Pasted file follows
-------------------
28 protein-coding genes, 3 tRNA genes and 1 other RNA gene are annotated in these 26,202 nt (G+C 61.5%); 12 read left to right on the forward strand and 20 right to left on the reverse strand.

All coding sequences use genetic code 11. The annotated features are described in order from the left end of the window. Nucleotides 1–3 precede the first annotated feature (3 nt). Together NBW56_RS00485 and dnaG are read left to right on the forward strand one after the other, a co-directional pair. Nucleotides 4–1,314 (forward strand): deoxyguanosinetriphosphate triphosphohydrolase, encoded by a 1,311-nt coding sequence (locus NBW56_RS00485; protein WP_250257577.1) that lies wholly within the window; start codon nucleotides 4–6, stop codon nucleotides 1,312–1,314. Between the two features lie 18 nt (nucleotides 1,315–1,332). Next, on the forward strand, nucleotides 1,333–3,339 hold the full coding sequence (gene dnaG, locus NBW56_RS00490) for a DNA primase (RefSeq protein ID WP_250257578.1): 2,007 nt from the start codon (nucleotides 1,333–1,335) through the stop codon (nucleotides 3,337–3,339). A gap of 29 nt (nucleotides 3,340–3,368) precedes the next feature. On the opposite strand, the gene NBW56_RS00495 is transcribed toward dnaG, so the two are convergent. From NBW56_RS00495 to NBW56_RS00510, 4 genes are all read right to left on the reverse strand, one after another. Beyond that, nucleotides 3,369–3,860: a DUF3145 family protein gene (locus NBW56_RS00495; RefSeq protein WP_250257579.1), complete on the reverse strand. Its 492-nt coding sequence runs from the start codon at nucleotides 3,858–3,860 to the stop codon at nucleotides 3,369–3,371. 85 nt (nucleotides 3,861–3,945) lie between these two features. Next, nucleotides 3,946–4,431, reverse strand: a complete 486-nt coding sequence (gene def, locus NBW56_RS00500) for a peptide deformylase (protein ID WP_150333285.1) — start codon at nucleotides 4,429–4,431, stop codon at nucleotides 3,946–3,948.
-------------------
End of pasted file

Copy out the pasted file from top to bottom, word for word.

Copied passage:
28 protein-coding genes, 3 tRNA genes and 1 other RNA gene are annotated in these 26,202 nt (G+C 61.5%); 12 read left to right on the forward strand and 20 right to left on the reverse strand.

All coding sequences use genetic code 11. The annotated features are described in order from the left end of the window. Nucleotides 1–3 precede the first annotated feature (3 nt). Together NBW56_RS00485 and dnaG are read left to right on the forward strand one after the other, a co-directional pair. Nucleotides 4–1,314 (forward strand): deoxyguanosinetriphosphate triphosphohydrolase, encoded by a 1,311-nt coding sequence (locus NBW56_RS00485; protein WP_250257577.1) that lies wholly within the window; start codon nucleotides 4–6, stop codon nucleotides 1,312–1,314. Between the two features lie 18 nt (nucleotides 1,315–1,332). Next, on the forward strand, nucleotides 1,333–3,339 hold the full coding sequence (gene dnaG, locus NBW56_RS00490) for a DNA primase (RefSeq protein ID WP_250257578.1): 2,007 nt from the start codon (nucleotides 1,333–1,335) through the stop codon (nucleotides 3,337–3,339). A gap of 29 nt (nucleotides 3,340–3,368) precedes the next feature. On the opposite strand, the gene NBW56_RS00495 is transcribed toward dnaG, so the two are convergent. From NBW56_RS00495 to NBW56_RS00510, 4 genes are all read right to left on the reverse strand, one after another. Beyond that, nucleotides 3,369–3,860: a DUF3145 family protein gene (locus NBW56_RS00495; RefSeq protein WP_250257579.1), complete on the reverse strand. Its 492-nt coding sequence runs from the start codon at nucleotides 3,858–3,860 to the stop codon at nucleotides 3,369–3,371. 85 nt (nucleotides 3,861–3,945) lie between these two features. Next, nucleotides 3,946–4,431, reverse strand: a complete 486-nt coding sequence (gene def, locus NBW56_RS00500) for a peptide deformylase (protein ID WP_150333285.1) — start codon at nucleotides 4,429–4,431, stop codon at nucleotides 3,946–3,948.